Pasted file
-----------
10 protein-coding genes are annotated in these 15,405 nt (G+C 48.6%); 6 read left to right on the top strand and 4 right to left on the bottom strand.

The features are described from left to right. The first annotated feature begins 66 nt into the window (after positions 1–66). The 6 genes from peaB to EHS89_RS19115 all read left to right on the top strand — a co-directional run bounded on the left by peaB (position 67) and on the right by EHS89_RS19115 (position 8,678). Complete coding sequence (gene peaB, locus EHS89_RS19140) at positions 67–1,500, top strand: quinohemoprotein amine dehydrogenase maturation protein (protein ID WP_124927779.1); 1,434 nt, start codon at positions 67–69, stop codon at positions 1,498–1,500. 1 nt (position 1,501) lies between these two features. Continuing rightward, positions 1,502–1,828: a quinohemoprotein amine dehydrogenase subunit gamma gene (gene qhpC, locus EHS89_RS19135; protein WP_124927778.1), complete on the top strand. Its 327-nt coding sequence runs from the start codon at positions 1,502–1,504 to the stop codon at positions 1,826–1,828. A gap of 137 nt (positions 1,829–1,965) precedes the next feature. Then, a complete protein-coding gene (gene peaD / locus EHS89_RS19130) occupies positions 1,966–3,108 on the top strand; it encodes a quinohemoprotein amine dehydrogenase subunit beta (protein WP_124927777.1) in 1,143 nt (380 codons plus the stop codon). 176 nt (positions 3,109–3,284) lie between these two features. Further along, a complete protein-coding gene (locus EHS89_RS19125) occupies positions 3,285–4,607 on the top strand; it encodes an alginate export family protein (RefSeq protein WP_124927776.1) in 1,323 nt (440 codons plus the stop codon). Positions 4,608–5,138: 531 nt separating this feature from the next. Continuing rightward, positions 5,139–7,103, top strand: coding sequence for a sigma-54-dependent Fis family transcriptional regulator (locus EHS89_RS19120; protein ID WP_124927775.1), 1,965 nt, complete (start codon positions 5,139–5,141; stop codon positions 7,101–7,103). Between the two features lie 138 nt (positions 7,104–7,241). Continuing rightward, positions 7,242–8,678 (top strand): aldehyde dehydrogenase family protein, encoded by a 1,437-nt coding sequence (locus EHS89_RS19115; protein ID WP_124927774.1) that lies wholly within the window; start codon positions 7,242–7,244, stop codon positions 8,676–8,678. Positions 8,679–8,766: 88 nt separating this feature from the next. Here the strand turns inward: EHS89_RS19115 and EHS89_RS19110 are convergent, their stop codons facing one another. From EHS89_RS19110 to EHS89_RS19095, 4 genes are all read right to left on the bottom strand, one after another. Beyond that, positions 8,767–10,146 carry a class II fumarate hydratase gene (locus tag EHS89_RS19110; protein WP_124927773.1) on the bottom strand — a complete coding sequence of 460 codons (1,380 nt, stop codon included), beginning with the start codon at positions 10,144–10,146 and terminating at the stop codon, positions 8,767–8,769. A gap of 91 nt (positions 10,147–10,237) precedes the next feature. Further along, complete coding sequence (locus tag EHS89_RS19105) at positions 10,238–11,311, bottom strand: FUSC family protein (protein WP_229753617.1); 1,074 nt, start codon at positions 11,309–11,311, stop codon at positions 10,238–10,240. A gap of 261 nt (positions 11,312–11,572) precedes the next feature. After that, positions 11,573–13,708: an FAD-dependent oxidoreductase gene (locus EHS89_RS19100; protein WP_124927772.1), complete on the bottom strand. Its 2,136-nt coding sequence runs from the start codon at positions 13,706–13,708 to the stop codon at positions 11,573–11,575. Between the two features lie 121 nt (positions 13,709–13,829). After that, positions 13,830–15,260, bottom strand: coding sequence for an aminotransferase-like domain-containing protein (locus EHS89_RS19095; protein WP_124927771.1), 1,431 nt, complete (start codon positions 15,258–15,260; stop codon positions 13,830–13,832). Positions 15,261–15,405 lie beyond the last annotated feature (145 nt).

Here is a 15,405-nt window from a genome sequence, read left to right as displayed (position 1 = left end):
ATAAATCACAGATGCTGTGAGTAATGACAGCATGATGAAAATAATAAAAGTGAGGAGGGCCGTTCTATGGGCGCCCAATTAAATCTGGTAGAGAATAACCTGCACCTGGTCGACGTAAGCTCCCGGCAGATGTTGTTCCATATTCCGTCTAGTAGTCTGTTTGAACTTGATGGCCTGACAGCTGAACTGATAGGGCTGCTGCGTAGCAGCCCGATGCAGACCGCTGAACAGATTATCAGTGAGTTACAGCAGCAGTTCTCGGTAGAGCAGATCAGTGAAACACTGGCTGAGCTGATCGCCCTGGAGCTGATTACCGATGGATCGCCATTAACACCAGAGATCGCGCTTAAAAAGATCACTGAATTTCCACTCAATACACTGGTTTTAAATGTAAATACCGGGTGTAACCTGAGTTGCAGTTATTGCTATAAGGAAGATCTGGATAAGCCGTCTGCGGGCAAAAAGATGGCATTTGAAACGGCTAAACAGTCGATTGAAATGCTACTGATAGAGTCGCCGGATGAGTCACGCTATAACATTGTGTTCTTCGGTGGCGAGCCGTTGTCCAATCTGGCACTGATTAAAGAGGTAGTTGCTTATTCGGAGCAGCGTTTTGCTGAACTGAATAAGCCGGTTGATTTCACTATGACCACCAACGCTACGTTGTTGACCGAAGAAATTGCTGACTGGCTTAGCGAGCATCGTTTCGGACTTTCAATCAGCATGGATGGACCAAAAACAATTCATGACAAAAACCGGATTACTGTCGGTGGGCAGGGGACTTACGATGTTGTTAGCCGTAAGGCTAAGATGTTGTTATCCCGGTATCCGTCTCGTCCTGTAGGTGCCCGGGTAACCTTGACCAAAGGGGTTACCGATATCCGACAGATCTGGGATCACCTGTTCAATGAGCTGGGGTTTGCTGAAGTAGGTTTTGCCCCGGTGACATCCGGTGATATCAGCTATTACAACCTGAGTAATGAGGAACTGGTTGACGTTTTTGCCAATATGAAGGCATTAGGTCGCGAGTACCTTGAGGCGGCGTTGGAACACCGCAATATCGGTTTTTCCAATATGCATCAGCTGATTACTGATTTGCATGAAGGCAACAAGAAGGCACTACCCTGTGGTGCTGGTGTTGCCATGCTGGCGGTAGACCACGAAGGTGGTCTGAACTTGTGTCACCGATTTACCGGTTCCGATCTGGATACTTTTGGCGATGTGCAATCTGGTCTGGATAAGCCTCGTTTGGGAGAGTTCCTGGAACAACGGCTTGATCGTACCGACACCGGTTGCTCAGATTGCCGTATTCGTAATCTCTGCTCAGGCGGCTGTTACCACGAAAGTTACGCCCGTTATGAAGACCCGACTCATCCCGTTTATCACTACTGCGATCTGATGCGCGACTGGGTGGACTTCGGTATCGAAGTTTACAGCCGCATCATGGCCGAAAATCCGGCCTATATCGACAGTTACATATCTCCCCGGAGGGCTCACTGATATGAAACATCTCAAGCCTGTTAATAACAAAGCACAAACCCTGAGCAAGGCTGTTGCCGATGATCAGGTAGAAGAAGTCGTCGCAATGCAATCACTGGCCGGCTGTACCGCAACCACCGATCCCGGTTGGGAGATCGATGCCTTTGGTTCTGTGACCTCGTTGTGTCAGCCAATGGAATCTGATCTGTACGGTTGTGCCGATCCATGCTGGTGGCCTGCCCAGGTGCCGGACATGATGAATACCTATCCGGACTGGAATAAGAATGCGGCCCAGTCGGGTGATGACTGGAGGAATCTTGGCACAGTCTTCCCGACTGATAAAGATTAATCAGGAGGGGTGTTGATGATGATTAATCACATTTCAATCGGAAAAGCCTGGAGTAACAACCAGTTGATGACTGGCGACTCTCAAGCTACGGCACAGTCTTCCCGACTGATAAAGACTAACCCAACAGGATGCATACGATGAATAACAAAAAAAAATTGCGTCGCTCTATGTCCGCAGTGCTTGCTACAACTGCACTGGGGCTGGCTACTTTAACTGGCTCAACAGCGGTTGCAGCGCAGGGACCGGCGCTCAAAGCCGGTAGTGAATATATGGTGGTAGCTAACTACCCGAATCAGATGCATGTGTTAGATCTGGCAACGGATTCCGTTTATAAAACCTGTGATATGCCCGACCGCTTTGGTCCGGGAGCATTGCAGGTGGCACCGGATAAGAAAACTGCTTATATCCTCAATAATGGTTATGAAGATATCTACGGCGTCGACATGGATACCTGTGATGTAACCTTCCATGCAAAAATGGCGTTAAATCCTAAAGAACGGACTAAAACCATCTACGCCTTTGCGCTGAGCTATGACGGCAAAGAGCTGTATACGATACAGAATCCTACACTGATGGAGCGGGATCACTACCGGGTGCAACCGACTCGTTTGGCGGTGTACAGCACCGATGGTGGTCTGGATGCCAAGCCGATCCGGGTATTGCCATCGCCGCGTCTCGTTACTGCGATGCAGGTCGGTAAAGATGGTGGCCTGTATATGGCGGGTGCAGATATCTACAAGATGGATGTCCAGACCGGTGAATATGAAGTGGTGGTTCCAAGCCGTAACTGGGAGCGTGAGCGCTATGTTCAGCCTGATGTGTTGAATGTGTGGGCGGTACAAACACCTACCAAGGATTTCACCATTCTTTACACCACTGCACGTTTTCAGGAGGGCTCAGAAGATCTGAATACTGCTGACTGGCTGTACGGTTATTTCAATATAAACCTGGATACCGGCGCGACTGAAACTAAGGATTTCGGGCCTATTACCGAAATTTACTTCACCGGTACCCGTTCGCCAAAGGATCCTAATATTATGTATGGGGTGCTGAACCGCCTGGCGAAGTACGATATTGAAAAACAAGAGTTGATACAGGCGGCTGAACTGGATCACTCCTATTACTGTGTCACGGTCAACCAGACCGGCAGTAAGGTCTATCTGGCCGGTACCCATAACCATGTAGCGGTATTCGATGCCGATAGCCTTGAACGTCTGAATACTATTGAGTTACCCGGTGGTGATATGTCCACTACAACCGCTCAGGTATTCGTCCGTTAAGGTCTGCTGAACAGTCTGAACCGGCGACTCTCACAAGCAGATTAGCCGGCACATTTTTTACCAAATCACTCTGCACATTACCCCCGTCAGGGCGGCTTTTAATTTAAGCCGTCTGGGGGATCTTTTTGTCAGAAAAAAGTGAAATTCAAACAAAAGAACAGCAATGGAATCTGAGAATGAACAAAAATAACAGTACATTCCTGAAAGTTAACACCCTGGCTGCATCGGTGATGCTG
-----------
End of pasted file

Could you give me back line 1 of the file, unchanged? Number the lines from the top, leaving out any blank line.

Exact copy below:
10 protein-coding genes are annotated in these 15,405 nt (G+C 48.6%); 6 read left to right on the top strand and 4 right to left on the bottom strand.